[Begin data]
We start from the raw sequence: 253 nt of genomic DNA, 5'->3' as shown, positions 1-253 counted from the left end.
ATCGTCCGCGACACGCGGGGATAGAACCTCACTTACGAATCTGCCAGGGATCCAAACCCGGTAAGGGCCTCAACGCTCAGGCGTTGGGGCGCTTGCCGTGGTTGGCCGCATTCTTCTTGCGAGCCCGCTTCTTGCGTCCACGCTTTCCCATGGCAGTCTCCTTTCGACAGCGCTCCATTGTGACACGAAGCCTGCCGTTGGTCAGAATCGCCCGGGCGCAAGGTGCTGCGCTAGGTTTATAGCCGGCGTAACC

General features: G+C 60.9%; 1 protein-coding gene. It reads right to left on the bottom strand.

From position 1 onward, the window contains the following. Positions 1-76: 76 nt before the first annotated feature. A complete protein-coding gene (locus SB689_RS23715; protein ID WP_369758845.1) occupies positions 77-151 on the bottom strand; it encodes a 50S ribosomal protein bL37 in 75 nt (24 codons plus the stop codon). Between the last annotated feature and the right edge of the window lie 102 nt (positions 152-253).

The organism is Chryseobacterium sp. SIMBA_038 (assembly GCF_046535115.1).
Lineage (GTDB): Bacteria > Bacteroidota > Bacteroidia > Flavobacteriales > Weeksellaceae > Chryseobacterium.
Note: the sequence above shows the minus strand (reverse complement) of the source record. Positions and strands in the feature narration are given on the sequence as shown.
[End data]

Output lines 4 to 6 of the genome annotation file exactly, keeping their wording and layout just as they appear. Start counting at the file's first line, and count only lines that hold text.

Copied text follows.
From position 1 onward, the window contains the following. Positions 1-76: 76 nt before the first annotated feature. A complete protein-coding gene (locus SB689_RS23715; protein ID WP_369758845.1) occupies positions 77-151 on the bottom strand; it encodes a 50S ribosomal protein bL37 in 75 nt (24 codons plus the stop codon). Between the last annotated feature and the right edge of the window lie 102 nt (positions 152-253).

The organism is Chryseobacterium sp. SIMBA_038 (assembly GCF_046535115.1).
Lineage (GTDB): Bacteria > Bacteroidota > Bacteroidia > Flavobacteriales > Weeksellaceae > Chryseobacterium.